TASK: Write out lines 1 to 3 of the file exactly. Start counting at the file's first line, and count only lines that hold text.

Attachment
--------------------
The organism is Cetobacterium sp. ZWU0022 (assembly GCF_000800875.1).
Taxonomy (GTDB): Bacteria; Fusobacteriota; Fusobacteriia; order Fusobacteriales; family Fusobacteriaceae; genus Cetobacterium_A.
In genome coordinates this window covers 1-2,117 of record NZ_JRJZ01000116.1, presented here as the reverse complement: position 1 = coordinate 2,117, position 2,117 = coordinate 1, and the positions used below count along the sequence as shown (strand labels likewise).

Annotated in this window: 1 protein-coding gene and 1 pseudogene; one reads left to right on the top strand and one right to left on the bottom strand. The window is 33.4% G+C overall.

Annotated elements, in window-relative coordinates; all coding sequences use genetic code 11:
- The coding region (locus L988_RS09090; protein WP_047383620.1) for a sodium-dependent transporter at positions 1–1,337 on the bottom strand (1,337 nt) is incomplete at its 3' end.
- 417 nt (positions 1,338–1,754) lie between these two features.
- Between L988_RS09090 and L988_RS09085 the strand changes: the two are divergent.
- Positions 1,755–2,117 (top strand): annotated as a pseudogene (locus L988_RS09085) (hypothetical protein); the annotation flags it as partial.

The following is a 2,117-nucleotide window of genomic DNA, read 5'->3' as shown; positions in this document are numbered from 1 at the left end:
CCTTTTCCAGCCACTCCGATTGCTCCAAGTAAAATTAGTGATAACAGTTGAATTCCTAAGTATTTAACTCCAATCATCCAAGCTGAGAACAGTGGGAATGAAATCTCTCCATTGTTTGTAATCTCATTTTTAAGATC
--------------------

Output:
The organism is Cetobacterium sp. ZWU0022 (assembly GCF_000800875.1).
Taxonomy (GTDB): Bacteria; Fusobacteriota; Fusobacteriia; order Fusobacteriales; family Fusobacteriaceae; genus Cetobacterium_A.
In genome coordinates this window covers 1-2,117 of record NZ_JRJZ01000116.1, presented here as the reverse complement: position 1 = coordinate 2,117, position 2,117 = coordinate 1, and the positions used below count along the sequence as shown (strand labels likewise).